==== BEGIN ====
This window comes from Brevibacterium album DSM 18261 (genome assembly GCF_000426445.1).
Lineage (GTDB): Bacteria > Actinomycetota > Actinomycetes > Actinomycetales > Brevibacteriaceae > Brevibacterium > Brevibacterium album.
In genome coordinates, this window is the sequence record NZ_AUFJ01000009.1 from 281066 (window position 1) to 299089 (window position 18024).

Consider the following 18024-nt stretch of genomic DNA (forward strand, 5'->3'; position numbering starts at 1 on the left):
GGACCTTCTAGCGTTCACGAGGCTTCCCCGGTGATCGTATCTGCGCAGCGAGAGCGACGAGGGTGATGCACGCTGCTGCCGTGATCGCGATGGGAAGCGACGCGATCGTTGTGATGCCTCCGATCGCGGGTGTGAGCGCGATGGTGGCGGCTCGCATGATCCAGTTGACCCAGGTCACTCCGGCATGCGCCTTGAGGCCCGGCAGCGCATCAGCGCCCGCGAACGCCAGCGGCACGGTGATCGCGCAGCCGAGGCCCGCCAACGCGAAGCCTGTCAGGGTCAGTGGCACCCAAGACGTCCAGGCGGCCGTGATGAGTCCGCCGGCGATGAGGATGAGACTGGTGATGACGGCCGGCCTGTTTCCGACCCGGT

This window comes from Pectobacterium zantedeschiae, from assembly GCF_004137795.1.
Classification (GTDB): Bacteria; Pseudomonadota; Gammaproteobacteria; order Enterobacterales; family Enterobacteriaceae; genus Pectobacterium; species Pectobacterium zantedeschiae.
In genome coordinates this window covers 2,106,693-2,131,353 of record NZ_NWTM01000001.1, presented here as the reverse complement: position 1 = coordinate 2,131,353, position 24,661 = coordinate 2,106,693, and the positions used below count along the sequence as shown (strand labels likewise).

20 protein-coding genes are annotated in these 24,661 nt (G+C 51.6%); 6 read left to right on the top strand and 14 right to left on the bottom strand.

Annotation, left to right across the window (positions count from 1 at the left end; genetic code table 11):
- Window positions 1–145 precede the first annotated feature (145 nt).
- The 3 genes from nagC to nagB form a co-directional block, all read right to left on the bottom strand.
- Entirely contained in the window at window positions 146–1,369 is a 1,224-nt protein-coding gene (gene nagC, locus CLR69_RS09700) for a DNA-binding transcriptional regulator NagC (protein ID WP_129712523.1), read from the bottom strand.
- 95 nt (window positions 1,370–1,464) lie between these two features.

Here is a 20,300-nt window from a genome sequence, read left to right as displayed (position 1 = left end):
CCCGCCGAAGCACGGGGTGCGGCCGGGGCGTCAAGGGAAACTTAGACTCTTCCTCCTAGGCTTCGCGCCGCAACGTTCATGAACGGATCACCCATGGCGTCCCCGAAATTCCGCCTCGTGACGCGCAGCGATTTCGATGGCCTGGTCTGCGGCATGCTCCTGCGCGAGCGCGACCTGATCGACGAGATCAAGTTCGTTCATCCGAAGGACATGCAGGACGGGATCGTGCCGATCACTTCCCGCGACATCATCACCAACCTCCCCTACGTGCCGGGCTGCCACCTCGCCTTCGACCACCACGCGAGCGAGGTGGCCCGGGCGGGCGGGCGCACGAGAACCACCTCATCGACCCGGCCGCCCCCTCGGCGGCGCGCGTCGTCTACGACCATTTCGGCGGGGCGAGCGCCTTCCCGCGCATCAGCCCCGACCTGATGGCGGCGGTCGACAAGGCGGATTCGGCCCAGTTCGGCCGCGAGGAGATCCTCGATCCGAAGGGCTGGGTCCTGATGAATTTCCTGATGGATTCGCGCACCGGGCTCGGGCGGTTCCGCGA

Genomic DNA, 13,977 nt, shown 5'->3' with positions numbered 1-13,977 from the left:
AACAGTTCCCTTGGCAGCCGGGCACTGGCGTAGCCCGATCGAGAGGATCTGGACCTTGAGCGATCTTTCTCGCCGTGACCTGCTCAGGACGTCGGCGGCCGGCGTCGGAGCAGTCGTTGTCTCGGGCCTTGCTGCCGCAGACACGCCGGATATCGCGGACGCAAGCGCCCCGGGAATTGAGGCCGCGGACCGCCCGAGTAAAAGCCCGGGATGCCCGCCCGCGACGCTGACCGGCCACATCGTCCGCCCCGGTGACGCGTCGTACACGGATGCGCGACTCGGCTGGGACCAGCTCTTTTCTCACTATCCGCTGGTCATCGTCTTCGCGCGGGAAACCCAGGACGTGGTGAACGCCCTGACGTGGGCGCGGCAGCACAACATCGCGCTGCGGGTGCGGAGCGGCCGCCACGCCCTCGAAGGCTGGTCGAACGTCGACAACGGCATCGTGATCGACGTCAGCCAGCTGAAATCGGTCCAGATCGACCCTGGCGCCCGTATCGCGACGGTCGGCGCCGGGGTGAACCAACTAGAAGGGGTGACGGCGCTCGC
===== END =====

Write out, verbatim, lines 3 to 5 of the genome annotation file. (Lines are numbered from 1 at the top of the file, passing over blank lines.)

In genome coordinates, this window is the sequence record NZ_AUFJ01000009.1 from 281066 (window position 1) to 299089 (window position 18024).

Consider the following 18024-nt stretch of genomic DNA (forward strand, 5'->3'; position numbering starts at 1 on the left):
GGACCTTCTAGCGTTCACGAGGCTTCCCCGGTGATCGTATCTGCGCAGCGAGAGCGACGAGGGTGATGCACGCTGCTGCCGTGATCGCGATGGGAAGCGACGCGATCGTTGTGATGCCTCCGATCGCGGGTGTGAGCGCGATGGTGGCGGCTCGCATGATCCAGTTGACCCAGGTCACTCCGGCATGCGCCTTGAGGCCCGGCAGCGCATCAGCGCCCGCGAACGCCAGCGGCACGGTGATCGCGCAGCCGAGGCCCGCCAACGCGAAGCCTGTCAGGGTCAGTGGCACCCAAGACGTCCAGGCGGCCGTGATGAGTCCGCCGGCGATGAGGATGAGACTGGTGATGACGGCCGGCCTGTTTCCGACCCGGT